One of the principle tasks of the OHMA
is to support OAS member states in fulfilling their national demining
plans. The mine clearance efforts supported by the OAS are carried out
by the national authorities through their respective armed forces with
financial and technical support through the OAS. Military trainers and
other technicians, provided by the IADB, carried out courses for
demining personnel of affected recipient countries of the program. While
the manual demining technique has been the most prevalent method of
clearing minefields because of the geographic and climatological
characteristics of the areas where mines are most frequently found,
heavy demining equipment has also been utilized in areas conducive to
using this methods. In specific situations, the use of this equipment
has increased the efficiency, speed and safety of clearance operations.
Mine Risk Education
The mine-risk education
programs supported by the Program aim to reduce the number of
accidents by promoting safe behavior among inhabitants of
mine-affected communities. The programs emphasize involvement by
affected communities in mine awareness initiatives and benefit
from their participation through the exchange of information
about the location of mined areas and explosive devices.
Mine-risk education campaigns have been carried out through
community visits, a variety of national radio messages and
school programs. Additionally, national personnel and AICMA
staff have been trained to provide mine-risk education in
schools and communities in affected areas. In each of the
recipient countries, these campaigns are closely coordinated
with humanitarian demining operations, and over the course of
2006 alone, more than 70,000 people living in mine-affected
areas have been contacted.
The AICMA Program has supported
antipersonnel mine victims since the establishment of the program in
1997. Since its initiation,the program
has attended the necessities of affected communities, providing victims
with transportation from their communities to rehabilitation centers,
lodging, nutrition, prosthetics, therapeutic services, and medicine.
Furthermore, the AICMA Program supports an innovative training and labor
placement program in the country, in collaboration with the national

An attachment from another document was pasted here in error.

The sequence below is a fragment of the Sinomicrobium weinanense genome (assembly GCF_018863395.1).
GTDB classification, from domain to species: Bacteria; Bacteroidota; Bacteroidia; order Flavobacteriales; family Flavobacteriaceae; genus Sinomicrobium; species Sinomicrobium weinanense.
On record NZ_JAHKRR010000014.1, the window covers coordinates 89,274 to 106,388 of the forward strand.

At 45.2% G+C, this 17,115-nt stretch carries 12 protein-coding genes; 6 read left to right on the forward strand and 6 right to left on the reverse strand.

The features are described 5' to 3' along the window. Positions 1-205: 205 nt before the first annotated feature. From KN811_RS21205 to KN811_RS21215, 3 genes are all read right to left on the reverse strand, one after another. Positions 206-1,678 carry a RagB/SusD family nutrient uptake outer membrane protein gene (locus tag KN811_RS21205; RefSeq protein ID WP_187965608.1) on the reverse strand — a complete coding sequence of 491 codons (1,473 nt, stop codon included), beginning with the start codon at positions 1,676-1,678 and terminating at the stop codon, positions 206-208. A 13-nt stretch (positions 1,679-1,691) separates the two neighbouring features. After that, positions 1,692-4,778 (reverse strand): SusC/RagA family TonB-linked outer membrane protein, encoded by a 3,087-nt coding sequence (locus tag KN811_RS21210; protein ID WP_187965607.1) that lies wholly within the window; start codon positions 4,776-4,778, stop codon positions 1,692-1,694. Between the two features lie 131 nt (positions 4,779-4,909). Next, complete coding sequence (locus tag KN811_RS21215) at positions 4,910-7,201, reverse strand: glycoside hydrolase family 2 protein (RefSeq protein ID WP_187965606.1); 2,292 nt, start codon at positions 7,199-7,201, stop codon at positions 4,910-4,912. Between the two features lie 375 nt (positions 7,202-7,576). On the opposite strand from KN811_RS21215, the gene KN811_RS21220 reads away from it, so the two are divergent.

institutions. During the training courses, mine survivors are trained
in the areas of automobile mechanics, computers, carpentry, shoemaking,
tailoring, cosmetics, and agriculture.
One of the Program's most
important achievements has been accomplished through technical
and financial support to Member States for the destruction of
their antipersonnel mine stockpiles. More than one million
stockpiled antipersonnel mines have been destroyed in Argentina,
Colombia, Chile, Ecuador, Honduras, Nicaragua, and Peru, with
the technical advice of AICMA and financial contributions from
the governments of Canada and Australia. Although this effort
was largely completed in 2004, the Program is also studying
requests from Member States to extend this support to the
destruction of excess or expired stocks of ammunition.
As a natural progression frommine
action activities AICMA has initiated support to Member States in their
efforts to destroy excess or obsolete munitions stockpiles. A pilot
project focused on coordinating destruction efforts was recently
launched in Nicaragua, where more than two thousand tons of munitions
require disposal to eliminate the threat of accidents or other undesired
outcomes. The initial stage of the project is scheduled for completion
in August 2007.
Support for the Ban on
AICMA promotes the interest expressed
in OAS General Assembly Resolutions to make the Americas a landmine-free
zone by coordinating mine action issues and assisting Member States with
the preparation of reporting requirements under the Ottawa Convention.
During the most recent Meeting of the States Parties to the Convention,
which took place in Geneva in September 2006, AICMA representatives
participated in order to share practical achievements of the Program and
lessons learned with other global mine action programs, as well as to
strengthen contacts with international donors. Additionally, AICMA
participated in a workshop on the role of the Caribbean Community in
pursuing the aims of the Ottawa Convention held on 29-30 June 2006 in
Trinidad and Tobago.
A notable element of the AICMA
Program relates to collaborative efforts with other
international and non-governmental organizations. Cooperation
with international entities over the past year, has improved the
efficiency and effectiveness of mine action programs throughout
the Hemisphere by marshalling available resources from these
organizations, particularly in the fields of mine risk education
and victim assistance.